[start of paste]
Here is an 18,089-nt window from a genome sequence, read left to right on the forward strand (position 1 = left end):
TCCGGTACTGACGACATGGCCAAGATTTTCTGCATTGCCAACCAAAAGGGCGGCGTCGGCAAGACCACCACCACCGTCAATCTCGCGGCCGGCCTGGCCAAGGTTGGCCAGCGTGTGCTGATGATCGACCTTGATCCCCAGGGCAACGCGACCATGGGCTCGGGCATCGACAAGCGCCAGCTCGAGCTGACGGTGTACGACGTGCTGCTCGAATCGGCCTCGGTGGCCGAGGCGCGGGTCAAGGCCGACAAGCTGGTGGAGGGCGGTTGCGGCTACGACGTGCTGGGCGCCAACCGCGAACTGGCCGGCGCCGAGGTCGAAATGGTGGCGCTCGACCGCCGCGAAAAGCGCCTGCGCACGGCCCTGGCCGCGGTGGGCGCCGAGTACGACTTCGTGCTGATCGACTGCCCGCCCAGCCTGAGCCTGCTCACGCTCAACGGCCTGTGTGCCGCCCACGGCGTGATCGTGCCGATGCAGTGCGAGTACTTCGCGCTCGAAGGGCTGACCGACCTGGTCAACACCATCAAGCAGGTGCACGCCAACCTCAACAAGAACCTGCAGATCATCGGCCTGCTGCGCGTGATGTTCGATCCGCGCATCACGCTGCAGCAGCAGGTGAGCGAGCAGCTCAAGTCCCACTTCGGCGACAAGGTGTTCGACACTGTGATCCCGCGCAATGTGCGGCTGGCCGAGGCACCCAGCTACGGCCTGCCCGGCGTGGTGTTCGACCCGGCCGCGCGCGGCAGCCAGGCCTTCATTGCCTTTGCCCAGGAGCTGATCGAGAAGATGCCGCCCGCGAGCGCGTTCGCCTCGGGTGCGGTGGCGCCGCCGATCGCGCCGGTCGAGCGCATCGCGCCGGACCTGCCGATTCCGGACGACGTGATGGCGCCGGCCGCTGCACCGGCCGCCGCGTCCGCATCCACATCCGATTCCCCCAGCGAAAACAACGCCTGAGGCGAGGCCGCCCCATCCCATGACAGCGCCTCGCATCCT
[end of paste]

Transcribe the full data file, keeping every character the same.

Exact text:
Here is an 18,089-nt window from a genome sequence, read left to right on the forward strand (position 1 = left end):
TCCGGTACTGACGACATGGCCAAGATTTTCTGCATTGCCAACCAAAAGGGCGGCGTCGGCAAGACCACCACCACCGTCAATCTCGCGGCCGGCCTGGCCAAGGTTGGCCAGCGTGTGCTGATGATCGACCTTGATCCCCAGGGCAACGCGACCATGGGCTCGGGCATCGACAAGCGCCAGCTCGAGCTGACGGTGTACGACGTGCTGCTCGAATCGGCCTCGGTGGCCGAGGCGCGGGTCAAGGCCGACAAGCTGGTGGAGGGCGGTTGCGGCTACGACGTGCTGGGCGCCAACCGCGAACTGGCCGGCGCCGAGGTCGAAATGGTGGCGCTCGACCGCCGCGAAAAGCGCCTGCGCACGGCCCTGGCCGCGGTGGGCGCCGAGTACGACTTCGTGCTGATCGACTGCCCGCCCAGCCTGAGCCTGCTCACGCTCAACGGCCTGTGTGCCGCCCACGGCGTGATCGTGCCGATGCAGTGCGAGTACTTCGCGCTCGAAGGGCTGACCGACCTGGTCAACACCATCAAGCAGGTGCACGCCAACCTCAACAAGAACCTGCAGATCATCGGCCTGCTGCGCGTGATGTTCGATCCGCGCATCACGCTGCAGCAGCAGGTGAGCGAGCAGCTCAAGTCCCACTTCGGCGACAAGGTGTTCGACACTGTGATCCCGCGCAATGTGCGGCTGGCCGAGGCACCCAGCTACGGCCTGCCCGGCGTGGTGTTCGACCCGGCCGCGCGCGGCAGCCAGGCCTTCATTGCCTTTGCCCAGGAGCTGATCGAGAAGATGCCGCCCGCGAGCGCGTTCGCCTCGGGTGCGGTGGCGCCGCCGATCGCGCCGGTCGAGCGCATCGCGCCGGACCTGCCGATTCCGGACGACGTGATGGCGCCGGCCGCTGCACCGGCCGCCGCGTCCGCATCCACATCCGATTCCCCCAGCGAAAACAACGCCTGAGGCGAGGCCGCCCCATCCCATGACAGCGCCTCGCATCCT